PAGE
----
The quarantine laws in most countries affect us all in different ways. Some become bored and depressed, which is expected when they live in small apartments and have no cultural life. In my house, there is a chapel, hundreds of books – both non-fiction and fiction and in French, English and a few other languages, a little pipe organ, a garden, workshops and a kitchen. Above all, we are in the country and live in a fairly spacious house. I feel eminently unqualified to speak for those who are in difficulty because of boredom or because they have run out of food and money.
For the first time, we have to realise that the “nanny state” is not going to help us beyond a few token financial aids to small businesses. Indeed, it is not imposing the lockdown to protect us from becoming ill. Only one thing matters: preventing the health system from becoming overloaded. If we realise that, we know that we are essentially on our own, and we have to grow up and take our own responsibilities. Perhaps this would be the greatest thing that could come out of this. The world doesn’t owe us a living. We are entitled to nothing.
Those who have specialist knowledge in politics and economy keep telling us about new models of how the future could be. Ideas range from conspiracies aimed at bringing about the full-blown Orwellian dystopia to radical environmentalism. I now notice an aeroplane flying over where I live, and there is every chance it is a freight carrier and not a passenger plane. The air is much cleaner and the level of traffic on the roads is down. The problem that has caused our world to fall sick seems to be our need to travel as well as mass-produce. It was mass travel and tourism that brought the virus to us from China.
Will we simply go back to life as it was just two months ago when the word comes from our governments shouting “All clear”? I don’t think there will be an all-clear, but rather that the virus will lurk in our midst, finding fewer people who have never caught it, as remain as an ominous threat. I am in no position to judge the current medical policies in the country where I live, but I do try to understand the science and the differing opinions coming from various experts in the matter. I tend to sympathise with the “rebels”, but the establishment might be right and not merely protecting the interests of “Big Pharma”? How can we know? In the end, we are looking at death in the eye, either from this virus or from some other cause. We face the same thing as those who lived through the two world wars and the Spanish Flu. There will be a new seriousness of life and less need for entertainment and diversion.
Airlines and airports will surely suffer, as will cruise ships. Perhaps I am biased by my distaste for both. I have never understood those who like crowds, security checks, cramped conditions, traffic jams, crowded trains, etc. My own tastes are known, as is my love for independence and space. I do suspect that people will take their holidays in much closer places and begin to appreciate the simple joy of going out to sea in a small boat, camping in a tent, hiking and exploring the natural habitat whilst leaving the smallest possible footprint.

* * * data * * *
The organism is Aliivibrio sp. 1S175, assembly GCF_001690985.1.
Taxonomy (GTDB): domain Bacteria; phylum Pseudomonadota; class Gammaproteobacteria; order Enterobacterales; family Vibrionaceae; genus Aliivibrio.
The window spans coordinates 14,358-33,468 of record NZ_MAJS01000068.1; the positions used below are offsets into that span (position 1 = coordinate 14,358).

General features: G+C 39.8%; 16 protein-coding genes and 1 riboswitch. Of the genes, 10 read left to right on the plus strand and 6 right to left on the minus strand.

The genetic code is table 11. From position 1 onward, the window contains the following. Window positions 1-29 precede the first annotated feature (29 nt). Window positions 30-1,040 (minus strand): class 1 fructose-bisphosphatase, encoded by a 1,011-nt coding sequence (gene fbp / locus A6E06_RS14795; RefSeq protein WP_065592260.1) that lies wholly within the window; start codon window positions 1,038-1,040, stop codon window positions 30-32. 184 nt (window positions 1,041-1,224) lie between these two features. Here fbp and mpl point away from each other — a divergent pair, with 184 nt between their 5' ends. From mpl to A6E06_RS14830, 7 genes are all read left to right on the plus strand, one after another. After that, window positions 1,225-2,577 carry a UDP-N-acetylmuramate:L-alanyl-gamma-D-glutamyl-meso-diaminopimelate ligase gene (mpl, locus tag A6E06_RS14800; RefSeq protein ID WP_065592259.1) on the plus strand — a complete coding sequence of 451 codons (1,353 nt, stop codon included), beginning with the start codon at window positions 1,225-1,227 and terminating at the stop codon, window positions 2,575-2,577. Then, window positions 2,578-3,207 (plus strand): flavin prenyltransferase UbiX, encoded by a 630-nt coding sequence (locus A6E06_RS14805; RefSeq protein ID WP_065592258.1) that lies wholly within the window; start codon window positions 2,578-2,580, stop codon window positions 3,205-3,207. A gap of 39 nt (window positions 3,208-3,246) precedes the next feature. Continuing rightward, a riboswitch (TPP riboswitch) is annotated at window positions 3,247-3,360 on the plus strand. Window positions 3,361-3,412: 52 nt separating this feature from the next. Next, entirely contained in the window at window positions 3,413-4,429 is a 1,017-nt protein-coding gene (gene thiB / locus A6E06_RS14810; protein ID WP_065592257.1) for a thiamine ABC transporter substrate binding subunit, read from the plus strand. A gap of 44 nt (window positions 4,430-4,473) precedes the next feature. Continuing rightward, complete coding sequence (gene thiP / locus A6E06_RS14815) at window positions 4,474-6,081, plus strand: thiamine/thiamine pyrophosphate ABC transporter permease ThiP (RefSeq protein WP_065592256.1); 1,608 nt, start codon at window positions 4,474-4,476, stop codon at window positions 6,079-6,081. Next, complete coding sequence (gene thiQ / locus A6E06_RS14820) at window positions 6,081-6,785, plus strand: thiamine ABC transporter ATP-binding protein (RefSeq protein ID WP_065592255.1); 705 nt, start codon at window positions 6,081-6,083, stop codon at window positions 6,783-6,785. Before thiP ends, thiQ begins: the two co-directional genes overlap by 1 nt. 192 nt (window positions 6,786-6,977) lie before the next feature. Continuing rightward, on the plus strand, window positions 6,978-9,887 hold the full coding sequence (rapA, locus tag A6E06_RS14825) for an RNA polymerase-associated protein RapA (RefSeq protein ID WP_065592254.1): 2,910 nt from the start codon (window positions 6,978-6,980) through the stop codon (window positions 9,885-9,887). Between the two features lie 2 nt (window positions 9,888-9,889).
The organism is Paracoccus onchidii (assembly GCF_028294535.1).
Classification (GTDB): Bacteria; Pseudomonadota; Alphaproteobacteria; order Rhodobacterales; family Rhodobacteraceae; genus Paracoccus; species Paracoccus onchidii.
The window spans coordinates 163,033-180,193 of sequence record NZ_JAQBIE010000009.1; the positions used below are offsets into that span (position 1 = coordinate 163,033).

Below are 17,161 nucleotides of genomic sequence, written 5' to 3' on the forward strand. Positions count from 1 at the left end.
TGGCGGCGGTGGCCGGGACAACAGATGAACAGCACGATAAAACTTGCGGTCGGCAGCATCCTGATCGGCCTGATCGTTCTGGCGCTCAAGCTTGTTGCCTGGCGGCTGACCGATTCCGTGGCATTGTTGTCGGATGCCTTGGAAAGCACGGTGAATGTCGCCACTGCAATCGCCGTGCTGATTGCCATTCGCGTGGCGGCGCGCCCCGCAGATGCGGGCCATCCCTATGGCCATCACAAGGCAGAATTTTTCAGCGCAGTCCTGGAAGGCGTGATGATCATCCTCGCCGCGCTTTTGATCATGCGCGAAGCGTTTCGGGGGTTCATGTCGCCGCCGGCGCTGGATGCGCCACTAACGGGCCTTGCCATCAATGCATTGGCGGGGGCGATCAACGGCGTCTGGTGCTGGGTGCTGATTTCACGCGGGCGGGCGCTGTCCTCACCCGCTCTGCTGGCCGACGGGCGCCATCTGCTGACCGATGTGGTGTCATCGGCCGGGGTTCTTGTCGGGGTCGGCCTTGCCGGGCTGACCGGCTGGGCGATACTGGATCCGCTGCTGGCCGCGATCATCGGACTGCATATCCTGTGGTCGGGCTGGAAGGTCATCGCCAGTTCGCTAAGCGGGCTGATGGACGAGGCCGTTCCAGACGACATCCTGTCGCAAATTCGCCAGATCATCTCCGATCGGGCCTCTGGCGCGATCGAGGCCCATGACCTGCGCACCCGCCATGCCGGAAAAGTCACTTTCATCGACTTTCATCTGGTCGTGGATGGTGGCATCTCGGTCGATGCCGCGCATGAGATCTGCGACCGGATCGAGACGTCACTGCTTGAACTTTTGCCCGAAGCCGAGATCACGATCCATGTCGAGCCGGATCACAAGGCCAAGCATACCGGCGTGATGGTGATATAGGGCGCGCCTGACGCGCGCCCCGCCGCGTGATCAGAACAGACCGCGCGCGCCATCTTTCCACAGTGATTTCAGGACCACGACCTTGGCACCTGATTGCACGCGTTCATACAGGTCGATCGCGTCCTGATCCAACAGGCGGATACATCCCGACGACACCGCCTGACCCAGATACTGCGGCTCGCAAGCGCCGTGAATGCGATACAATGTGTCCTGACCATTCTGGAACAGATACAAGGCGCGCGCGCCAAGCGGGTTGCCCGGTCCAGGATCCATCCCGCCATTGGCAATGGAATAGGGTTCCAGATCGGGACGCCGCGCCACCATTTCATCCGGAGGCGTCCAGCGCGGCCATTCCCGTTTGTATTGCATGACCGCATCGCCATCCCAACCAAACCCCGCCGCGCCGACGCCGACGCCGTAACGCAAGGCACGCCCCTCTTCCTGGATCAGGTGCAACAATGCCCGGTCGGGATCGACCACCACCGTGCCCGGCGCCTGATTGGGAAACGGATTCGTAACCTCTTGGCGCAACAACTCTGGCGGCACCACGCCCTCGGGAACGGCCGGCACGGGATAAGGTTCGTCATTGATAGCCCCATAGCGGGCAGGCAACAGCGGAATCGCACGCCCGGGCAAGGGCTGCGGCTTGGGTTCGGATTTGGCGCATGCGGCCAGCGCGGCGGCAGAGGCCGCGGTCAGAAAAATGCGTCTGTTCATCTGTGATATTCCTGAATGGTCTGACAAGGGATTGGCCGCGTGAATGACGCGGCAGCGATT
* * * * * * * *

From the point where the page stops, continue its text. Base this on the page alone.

I suspect that even when they let us out of our homes for more than the present restrictive reasons, we will be asked to wear masks and continue the policy of keeping two metres away from the next person, and refrain from usual gestures of courtesy of shaking hands or la bise. Psychologically and in time, friendships and solidarity between people may become more distant. Perhaps the contrary as adversity creates solidarity. I notice many of the traits associated with the plague in historical periods. So far, the infection and death rate is relatively low compared with other diseases – but the contagion is that much more acute.
I would hope that we could learn to be more independent as persons, not “herding” or following fashions, but seeking the best and the most beautiful. I refrain from the usual patronising thoughts of priests who anticipate something like a re-run of the 1950’s or even earlier. Some may return to religious practice, but I suspect that most nominal Christians who only went to church out of habit or social convention will not return. That would depend on the length of the lockdown time. In the face of death, our own or that of our loved ones, we might look to exoteric religion, or something much deeper.
Even in time of war, not everyone found God. As a musician, I have always been struck by the loss of faith in figures like Edward Elgar and Ralph Vaughan Williams because of their bitter experience of World War I and the Spanish Flu, the latter having been the son of a clergyman. It will always depend on how we deal with the problem of evil and suffering. Exoteric religion only has a weak answer for this, and the rest is easily dismissed as “bunk”. On the other hand, there were many cases of World War II soldiers becoming monks on being demobilised. It was variable from person to person.
There may be a return to formal church religion and the liturgy, maybe not. Maybe people will seek higher and elsewhere from the Church, other spiritual traditions. Many hard-line atheists will be comforted in their nihilism and materialism. What is happening to us today is what happened exactly a hundred years ago. The number of deaths is not yet the same, nor is the degree of financial ruin and economic depression. What is two, three or ten years down the road is not easily foreseeable.
I have already mentioned a book I have read: Alan Jakobs, The Year of Our Lord 1943, Christian Humanism in an Age of Crisis, published in 2018. Some aspire to a new 1950’s, but I would hope for much more. It is for each of us to become independent from the human collectivity and bring out the best from each of our personalities. That would be the ground on which the Kingdom of God could be sown anew.